Gooding emphasized the support that the schools have received from the community, such as funding for the new K-8 school building that has allowed them to bring all students to one campus-like area.

“Our community has been very supportive of our increased security efforts,” Gooding said. “They have been very supportive as we have upgraded the fire alarm system, updated the CHS security cameras, replaced the CHS exterior doors, added ‘swipe cards’ to the high school, built a corridor to connect the high school to the new K-8 building, and continued to employ a full-time resource officer.

“The community has also been very helpful by providing locations to serve as our rally and relocation points if we have to evacuate the school building.”

Covington schools encourage students to talk to their teachers or other school staff members with safety concerns, and they will also be implementing a Positive Behavioral Interventions and Supports (PBIS) program this year in order to promote positive behavior.

“We promote safe school climates by speaking to our students regularly about the importance of notifying someone if they hear anyone talking about harming themselves or others. We provide anonymous tip lines for those who are uncomfortable speaking to someone in person. We have two guidance counselors who work with our students. We talk regularly with our students about treating others with respect. We have a strong anti-bullying program and a strong Character Counts program,” Gooding said. “In short, we work hard to create an environment in which our students feel safe, valued, and able to learn to the best of their abilities.”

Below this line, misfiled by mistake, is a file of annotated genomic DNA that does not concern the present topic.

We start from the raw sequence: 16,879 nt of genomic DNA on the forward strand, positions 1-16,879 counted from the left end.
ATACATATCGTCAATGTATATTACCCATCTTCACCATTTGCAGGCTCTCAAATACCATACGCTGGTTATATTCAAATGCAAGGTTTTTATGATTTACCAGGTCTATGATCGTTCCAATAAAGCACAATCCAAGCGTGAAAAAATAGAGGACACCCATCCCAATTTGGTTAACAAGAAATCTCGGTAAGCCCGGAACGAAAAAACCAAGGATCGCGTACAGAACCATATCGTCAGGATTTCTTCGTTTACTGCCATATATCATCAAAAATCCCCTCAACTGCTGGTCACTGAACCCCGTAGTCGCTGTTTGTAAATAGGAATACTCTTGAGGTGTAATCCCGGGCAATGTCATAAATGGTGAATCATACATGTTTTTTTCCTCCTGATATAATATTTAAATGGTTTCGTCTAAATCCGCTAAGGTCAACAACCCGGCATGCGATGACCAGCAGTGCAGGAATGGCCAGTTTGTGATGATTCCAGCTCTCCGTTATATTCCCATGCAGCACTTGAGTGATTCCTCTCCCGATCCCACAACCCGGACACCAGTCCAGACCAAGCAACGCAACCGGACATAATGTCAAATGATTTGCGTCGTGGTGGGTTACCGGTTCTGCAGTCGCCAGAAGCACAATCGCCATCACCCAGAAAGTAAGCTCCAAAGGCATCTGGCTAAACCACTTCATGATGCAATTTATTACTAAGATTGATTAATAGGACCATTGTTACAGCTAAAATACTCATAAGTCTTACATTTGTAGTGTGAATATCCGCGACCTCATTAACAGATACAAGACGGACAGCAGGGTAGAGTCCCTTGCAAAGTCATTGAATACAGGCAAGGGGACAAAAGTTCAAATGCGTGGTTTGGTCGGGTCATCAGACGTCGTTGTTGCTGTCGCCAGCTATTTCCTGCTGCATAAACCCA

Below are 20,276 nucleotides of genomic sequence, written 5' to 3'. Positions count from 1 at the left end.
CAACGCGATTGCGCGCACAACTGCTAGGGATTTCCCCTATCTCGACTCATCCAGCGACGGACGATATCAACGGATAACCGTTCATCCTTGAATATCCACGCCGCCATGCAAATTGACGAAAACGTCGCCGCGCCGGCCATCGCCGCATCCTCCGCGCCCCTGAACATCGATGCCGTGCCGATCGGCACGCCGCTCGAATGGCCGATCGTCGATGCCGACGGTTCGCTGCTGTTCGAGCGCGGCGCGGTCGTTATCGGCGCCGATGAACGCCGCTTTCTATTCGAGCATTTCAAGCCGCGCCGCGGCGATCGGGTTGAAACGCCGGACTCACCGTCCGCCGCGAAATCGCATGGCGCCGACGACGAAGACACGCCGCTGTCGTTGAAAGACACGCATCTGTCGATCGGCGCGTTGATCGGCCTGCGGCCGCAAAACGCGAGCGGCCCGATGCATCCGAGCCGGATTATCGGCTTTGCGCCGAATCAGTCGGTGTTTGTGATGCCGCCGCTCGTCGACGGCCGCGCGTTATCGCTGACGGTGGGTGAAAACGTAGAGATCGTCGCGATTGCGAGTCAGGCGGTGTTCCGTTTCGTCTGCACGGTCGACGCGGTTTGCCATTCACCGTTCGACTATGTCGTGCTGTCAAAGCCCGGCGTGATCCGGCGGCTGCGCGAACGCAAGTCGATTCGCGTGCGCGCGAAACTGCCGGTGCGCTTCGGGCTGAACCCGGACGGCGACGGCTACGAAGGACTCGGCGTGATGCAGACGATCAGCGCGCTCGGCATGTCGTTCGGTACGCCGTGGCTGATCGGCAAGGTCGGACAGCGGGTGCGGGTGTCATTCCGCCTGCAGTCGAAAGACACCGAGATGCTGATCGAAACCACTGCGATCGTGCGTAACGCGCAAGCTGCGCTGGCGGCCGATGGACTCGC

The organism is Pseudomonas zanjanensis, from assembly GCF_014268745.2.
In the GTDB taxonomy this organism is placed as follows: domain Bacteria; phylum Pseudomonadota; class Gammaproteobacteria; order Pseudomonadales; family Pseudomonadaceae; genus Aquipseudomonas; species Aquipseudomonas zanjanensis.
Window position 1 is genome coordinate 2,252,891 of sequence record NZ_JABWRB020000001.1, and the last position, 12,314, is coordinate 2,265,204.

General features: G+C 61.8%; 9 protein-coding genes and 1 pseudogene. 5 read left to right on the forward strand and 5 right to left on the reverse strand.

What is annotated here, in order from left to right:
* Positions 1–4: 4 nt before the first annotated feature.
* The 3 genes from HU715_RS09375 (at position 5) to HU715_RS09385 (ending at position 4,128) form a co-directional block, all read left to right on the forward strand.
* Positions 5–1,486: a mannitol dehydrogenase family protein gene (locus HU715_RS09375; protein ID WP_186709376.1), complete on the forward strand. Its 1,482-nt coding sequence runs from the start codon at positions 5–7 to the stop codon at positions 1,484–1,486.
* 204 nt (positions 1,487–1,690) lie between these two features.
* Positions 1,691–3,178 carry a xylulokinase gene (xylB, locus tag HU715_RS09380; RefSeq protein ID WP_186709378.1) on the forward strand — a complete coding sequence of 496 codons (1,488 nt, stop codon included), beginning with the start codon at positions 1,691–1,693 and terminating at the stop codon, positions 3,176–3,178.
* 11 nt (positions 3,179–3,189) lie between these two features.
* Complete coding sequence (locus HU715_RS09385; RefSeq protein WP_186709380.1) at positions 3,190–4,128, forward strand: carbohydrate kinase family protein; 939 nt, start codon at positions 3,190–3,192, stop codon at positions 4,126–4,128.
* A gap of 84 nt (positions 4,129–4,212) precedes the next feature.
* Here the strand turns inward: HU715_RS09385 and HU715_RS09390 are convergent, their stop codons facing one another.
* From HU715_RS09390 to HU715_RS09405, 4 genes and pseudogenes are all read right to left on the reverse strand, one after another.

The school district paid $36,500 for the school resource officer in 2017-18 and will be paying $40,480 this year. This cost could be reduced if they receive any grants, and they also share the cost with the village of Covington.

“This will be the fourth year that we have employed a full-time resource officer within our district. The village and school district have a great partnership and split the costs associated with the resource officer,” Gooding said.

Gooding said that building the new K-8 school building next to the high school “allowed us to connect the two buildings with an enclosed corridor. Because of that, our students are able to attend one building that is secured throughout the day and staffed by a full-time resource officer.”

In addition to their school resource officer, safety plans, and emergency response teams, the new K-8 school building and the high school both include new technology to help keep students and staff safe.

“The new building has a state-of-the-art camera system, all entry and exit doors are secure, visitors must be buzzed in by our secretary, and the doors have a card swipe access that allows us to limit or grant access to the building,” Gooding said.

“The high school building has been renovated over the last few years. That renovation included upgrading the camera system, upgrading the fire alarm system, replacing all of the entry and exit doors, and matching the safety features present on the doors of the new building.”

As school officials address a number of different avenues to make sure students are in a safe learning environment during the approaching school year, one thing remains clear.

“School safety is our number one priority at Covington,” Gooding said.

Various avenues lead to student, staff security

By Sam Wildow

Reach Sam Wildow at

Reach Sam Wildow at